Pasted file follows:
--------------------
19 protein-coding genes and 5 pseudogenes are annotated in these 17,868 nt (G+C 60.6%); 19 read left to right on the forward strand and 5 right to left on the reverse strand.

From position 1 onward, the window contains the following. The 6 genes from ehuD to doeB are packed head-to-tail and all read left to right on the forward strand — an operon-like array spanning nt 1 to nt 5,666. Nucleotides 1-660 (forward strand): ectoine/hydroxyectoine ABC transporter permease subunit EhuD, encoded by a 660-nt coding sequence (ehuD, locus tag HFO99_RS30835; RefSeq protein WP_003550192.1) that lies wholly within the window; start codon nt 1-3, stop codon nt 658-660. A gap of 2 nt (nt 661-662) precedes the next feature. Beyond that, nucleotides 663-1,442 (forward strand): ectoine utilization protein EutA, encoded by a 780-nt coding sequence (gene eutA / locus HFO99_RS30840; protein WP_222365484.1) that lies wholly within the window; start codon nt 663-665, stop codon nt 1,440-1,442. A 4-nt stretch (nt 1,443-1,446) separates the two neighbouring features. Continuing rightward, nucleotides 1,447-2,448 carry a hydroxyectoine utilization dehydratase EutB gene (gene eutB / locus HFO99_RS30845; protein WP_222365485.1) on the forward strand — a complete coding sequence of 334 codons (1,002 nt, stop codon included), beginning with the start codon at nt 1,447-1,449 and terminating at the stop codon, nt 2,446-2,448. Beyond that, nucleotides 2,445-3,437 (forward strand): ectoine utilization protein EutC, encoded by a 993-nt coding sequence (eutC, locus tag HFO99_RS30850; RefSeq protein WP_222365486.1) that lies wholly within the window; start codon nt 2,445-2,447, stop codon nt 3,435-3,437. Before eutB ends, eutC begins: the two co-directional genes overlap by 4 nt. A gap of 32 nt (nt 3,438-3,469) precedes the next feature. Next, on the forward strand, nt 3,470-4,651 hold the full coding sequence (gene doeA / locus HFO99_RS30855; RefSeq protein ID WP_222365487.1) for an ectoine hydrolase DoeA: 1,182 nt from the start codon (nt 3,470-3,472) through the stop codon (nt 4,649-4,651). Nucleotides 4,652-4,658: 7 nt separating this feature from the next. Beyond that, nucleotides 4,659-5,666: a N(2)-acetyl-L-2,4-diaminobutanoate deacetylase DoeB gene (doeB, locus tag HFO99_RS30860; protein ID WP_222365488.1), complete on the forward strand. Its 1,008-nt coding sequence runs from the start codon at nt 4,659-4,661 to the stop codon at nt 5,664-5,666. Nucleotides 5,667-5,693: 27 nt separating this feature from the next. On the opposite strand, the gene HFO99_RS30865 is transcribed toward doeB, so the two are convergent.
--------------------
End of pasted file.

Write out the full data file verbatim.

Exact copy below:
19 protein-coding genes and 5 pseudogenes are annotated in these 17,868 nt (G+C 60.6%); 19 read left to right on the forward strand and 5 right to left on the reverse strand.

From position 1 onward, the window contains the following. The 6 genes from ehuD to doeB are packed head-to-tail and all read left to right on the forward strand — an operon-like array spanning nt 1 to nt 5,666. Nucleotides 1-660 (forward strand): ectoine/hydroxyectoine ABC transporter permease subunit EhuD, encoded by a 660-nt coding sequence (ehuD, locus tag HFO99_RS30835; RefSeq protein WP_003550192.1) that lies wholly within the window; start codon nt 1-3, stop codon nt 658-660. A gap of 2 nt (nt 661-662) precedes the next feature. Beyond that, nucleotides 663-1,442 (forward strand): ectoine utilization protein EutA, encoded by a 780-nt coding sequence (gene eutA / locus HFO99_RS30840; protein WP_222365484.1) that lies wholly within the window; start codon nt 663-665, stop codon nt 1,440-1,442. A 4-nt stretch (nt 1,443-1,446) separates the two neighbouring features. Continuing rightward, nucleotides 1,447-2,448 carry a hydroxyectoine utilization dehydratase EutB gene (gene eutB / locus HFO99_RS30845; protein WP_222365485.1) on the forward strand — a complete coding sequence of 334 codons (1,002 nt, stop codon included), beginning with the start codon at nt 1,447-1,449 and terminating at the stop codon, nt 2,446-2,448. Beyond that, nucleotides 2,445-3,437 (forward strand): ectoine utilization protein EutC, encoded by a 993-nt coding sequence (eutC, locus tag HFO99_RS30850; RefSeq protein WP_222365486.1) that lies wholly within the window; start codon nt 2,445-2,447, stop codon nt 3,435-3,437. Before eutB ends, eutC begins: the two co-directional genes overlap by 4 nt. A gap of 32 nt (nt 3,438-3,469) precedes the next feature. Next, on the forward strand, nt 3,470-4,651 hold the full coding sequence (gene doeA / locus HFO99_RS30855; RefSeq protein ID WP_222365487.1) for an ectoine hydrolase DoeA: 1,182 nt from the start codon (nt 3,470-3,472) through the stop codon (nt 4,649-4,651). Nucleotides 4,652-4,658: 7 nt separating this feature from the next. Beyond that, nucleotides 4,659-5,666: a N(2)-acetyl-L-2,4-diaminobutanoate deacetylase DoeB gene (doeB, locus tag HFO99_RS30860; protein ID WP_222365488.1), complete on the forward strand. Its 1,008-nt coding sequence runs from the start codon at nt 4,659-4,661 to the stop codon at nt 5,664-5,666. Nucleotides 5,667-5,693: 27 nt separating this feature from the next. On the opposite strand, the gene HFO99_RS30865 is transcribed toward doeB, so the two are convergent.